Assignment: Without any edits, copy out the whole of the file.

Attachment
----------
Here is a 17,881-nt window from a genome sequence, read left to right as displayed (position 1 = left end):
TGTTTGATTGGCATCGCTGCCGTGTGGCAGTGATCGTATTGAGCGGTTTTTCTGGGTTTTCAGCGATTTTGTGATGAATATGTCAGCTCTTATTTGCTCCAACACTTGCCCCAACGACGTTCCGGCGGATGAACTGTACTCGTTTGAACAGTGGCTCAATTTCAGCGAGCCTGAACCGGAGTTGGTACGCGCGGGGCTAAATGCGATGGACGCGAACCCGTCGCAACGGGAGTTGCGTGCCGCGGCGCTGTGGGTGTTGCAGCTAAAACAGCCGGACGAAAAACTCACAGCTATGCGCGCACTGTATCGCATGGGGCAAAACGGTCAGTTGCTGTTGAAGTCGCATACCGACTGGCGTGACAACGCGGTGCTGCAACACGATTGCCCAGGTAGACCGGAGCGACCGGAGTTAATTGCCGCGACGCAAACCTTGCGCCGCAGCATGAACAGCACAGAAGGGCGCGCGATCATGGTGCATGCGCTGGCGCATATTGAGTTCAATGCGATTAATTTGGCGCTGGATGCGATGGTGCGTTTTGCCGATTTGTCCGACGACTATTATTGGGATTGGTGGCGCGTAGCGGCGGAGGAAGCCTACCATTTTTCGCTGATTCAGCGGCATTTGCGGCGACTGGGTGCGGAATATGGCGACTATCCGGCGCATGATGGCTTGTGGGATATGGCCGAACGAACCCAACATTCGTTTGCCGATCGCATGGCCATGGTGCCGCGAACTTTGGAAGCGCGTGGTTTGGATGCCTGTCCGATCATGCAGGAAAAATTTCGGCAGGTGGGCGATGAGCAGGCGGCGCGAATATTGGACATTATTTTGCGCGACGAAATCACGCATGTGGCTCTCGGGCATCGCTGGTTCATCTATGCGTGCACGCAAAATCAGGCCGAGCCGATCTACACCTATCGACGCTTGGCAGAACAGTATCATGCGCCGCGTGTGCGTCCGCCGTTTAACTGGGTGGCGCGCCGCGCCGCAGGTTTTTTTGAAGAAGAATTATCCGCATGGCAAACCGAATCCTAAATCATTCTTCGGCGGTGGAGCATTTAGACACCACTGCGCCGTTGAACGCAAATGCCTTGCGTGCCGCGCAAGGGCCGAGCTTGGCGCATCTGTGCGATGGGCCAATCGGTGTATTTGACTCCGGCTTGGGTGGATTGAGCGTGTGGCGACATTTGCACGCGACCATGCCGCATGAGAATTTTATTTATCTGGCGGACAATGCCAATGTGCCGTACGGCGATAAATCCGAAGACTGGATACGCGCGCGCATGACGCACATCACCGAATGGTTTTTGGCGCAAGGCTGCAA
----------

Here is a 17,881-nt window from a genome sequence, read left to right as displayed (position 1 = left end):
TGTTTGATTGGCATCGCTGCCGTGTGGCAGTGATCGTATTGAGCGGTTTTTCTGGGTTTTCAGCGATTTTGTGATGAATATGTCAGCTCTTATTTGCTCCAACACTTGCCCCAACGACGTTCCGGCGGATGAACTGTACTCGTTTGAACAGTGGCTCAATTTCAGCGAGCCTGAACCGGAGTTGGTACGCGCGGGGCTAAATGCGATGGACGCGAACCCGTCGCAACGGGAGTTGCGTGCCGCGGCGCTGTGGGTGTTGCAGCTAAAACAGCCGGACGAAAAACTCACAGCTATGCGCGCACTGTATCGCATGGGGCAAAACGGTCAGTTGCTGTTGAAGTCGCATACCGACTGGCGTGACAACGCGGTGCTGCAACACGATTGCCCAGGTAGACCGGAGCGACCGGAGTTAATTGCCGCGACGCAAACCTTGCGCCGCAGCATGAACAGCACAGAAGGGCGCGCGATCATGGTGCATGCGCTGGCGCATATTGAGTTCAATGCGATTAATTTGGCGCTGGATGCGATGGTGCGTTTTGCCGATTTGTCCGACGACTATTATTGGGATTGGTGGCGCGTAGCGGCGGAGGAAGCCTACCATTTTTCGCTGATTCAGCGGCATTTGCGGCGACTGGGTGCGGAATATGGCGACTATCCGGCGCATGATGGCTTGTGGGATATGGCCGAACGAACCCAACATTCGTTTGCCGATCGCATGGCCATGGTGCCGCGAACTTTGGAAGCGCGTGGTTTGGATGCCTGTCCGATCATGCAGGAAAAATTTCGGCAGGTGGGCGATGAGCAGGCGGCGCGAATATTGGACATTATTTTGCGCGACGAAATCACGCATGTGGCTCTCGGGCATCGCTGGTTCATCTATGCGTGCACGCAAAATCAGGCCGAGCCGATCTACACCTATCGACGCTTGGCAGAACAGTATCATGCGCCGCGTGTGCGTCCGCCGTTTAACTGGGTGGCGCGCCGCGCCGCAGGTTTTTTTGAAGAAGAATTATCCGCATGGCAAACCGAATCCTAAATCATTCTTCGGCGGTGGAGCATTTAGACACCACTGCGCCGTTGAACGCAAATGCCTTGCGTGCCGCGCAAGGGCCGAGCTTGGCGCATCTGTGCGATGGGCCAATCGGTGTATTTGACTCCGGCTTGGGTGGATTGAGCGTGTGGCGACATTTGCACGCGACCATGCCGCATGAGAATTTTATTTATCTGGCGGACAATGCCAATGTGCCGTACGGCGATAAATCCGAAGACTGGATACGCGCGCGCATGACGCACATCACCGAATGGTTTTTGGCGCAAGGCTGCAA